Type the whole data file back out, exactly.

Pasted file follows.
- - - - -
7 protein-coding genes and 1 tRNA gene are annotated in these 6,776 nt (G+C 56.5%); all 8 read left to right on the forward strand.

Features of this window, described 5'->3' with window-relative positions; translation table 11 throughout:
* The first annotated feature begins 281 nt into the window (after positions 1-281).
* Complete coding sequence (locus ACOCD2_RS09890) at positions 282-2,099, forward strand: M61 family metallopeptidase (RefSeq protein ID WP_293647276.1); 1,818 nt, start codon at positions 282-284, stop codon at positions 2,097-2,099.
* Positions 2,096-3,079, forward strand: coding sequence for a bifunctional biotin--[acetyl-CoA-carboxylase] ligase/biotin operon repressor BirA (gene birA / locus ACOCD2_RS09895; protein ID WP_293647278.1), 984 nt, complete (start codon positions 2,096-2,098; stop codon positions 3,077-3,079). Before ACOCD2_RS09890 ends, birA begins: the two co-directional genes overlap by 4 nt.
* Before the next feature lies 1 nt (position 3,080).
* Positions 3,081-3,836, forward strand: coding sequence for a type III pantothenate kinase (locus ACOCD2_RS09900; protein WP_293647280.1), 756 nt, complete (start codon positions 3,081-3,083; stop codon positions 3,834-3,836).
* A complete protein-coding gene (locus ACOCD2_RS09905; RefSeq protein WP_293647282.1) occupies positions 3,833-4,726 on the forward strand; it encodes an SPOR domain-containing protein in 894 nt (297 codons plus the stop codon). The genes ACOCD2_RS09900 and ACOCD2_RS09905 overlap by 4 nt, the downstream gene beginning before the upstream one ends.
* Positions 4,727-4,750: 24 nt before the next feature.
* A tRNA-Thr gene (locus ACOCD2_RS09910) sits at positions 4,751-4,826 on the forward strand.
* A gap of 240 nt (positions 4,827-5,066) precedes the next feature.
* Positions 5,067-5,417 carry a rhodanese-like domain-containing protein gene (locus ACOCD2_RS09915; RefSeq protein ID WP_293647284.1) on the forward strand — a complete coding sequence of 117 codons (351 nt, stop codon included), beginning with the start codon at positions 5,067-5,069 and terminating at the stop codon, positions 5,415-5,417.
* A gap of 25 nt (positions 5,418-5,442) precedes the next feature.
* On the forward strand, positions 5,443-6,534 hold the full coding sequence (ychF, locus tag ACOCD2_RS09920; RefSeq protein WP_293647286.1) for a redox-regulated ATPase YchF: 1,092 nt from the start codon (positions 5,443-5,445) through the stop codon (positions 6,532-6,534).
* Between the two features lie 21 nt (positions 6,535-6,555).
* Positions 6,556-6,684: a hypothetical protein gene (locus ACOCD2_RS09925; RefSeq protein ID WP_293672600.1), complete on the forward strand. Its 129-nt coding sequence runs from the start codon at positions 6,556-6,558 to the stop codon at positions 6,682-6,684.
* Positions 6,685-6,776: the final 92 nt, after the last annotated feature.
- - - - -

7 protein-coding genes and 1 tRNA gene are annotated in these 6,776 nt (G+C 56.5%); all 8 read left to right on the forward strand.

Features of this window, described 5'->3' with window-relative positions; translation table 11 throughout:
* The first annotated feature begins 281 nt into the window (after positions 1-281).
* Complete coding sequence (locus ACOCD2_RS09890) at positions 282-2,099, forward strand: M61 family metallopeptidase (RefSeq protein ID WP_293647276.1); 1,818 nt, start codon at positions 282-284, stop codon at positions 2,097-2,099.
* Positions 2,096-3,079, forward strand: coding sequence for a bifunctional biotin--[acetyl-CoA-carboxylase] ligase/biotin operon repressor BirA (gene birA / locus ACOCD2_RS09895; protein ID WP_293647278.1), 984 nt, complete (start codon positions 2,096-2,098; stop codon positions 3,077-3,079). Before ACOCD2_RS09890 ends, birA begins: the two co-directional genes overlap by 4 nt.
* Before the next feature lies 1 nt (position 3,080).
* Positions 3,081-3,836, forward strand: coding sequence for a type III pantothenate kinase (locus ACOCD2_RS09900; protein WP_293647280.1), 756 nt, complete (start codon positions 3,081-3,083; stop codon positions 3,834-3,836).
* A complete protein-coding gene (locus ACOCD2_RS09905; RefSeq protein WP_293647282.1) occupies positions 3,833-4,726 on the forward strand; it encodes an SPOR domain-containing protein in 894 nt (297 codons plus the stop codon). The genes ACOCD2_RS09900 and ACOCD2_RS09905 overlap by 4 nt, the downstream gene beginning before the upstream one ends.
* Positions 4,727-4,750: 24 nt before the next feature.
* A tRNA-Thr gene (locus ACOCD2_RS09910) sits at positions 4,751-4,826 on the forward strand.
* A gap of 240 nt (positions 4,827-5,066) precedes the next feature.
* Positions 5,067-5,417 carry a rhodanese-like domain-containing protein gene (locus ACOCD2_RS09915; RefSeq protein ID WP_293647284.1) on the forward strand — a complete coding sequence of 117 codons (351 nt, stop codon included), beginning with the start codon at positions 5,067-5,069 and terminating at the stop codon, positions 5,415-5,417.
* A gap of 25 nt (positions 5,418-5,442) precedes the next feature.
* On the forward strand, positions 5,443-6,534 hold the full coding sequence (ychF, locus tag ACOCD2_RS09920; RefSeq protein WP_293647286.1) for a redox-regulated ATPase YchF: 1,092 nt from the start codon (positions 5,443-5,445) through the stop codon (positions 6,532-6,534).
* Between the two features lie 21 nt (positions 6,535-6,555).
* Positions 6,556-6,684: a hypothetical protein gene (locus ACOCD2_RS09925; RefSeq protein ID WP_293672600.1), complete on the forward strand. Its 129-nt coding sequence runs from the start codon at positions 6,556-6,558 to the stop codon at positions 6,682-6,684.
* Positions 6,685-6,776: the final 92 nt, after the last annotated feature.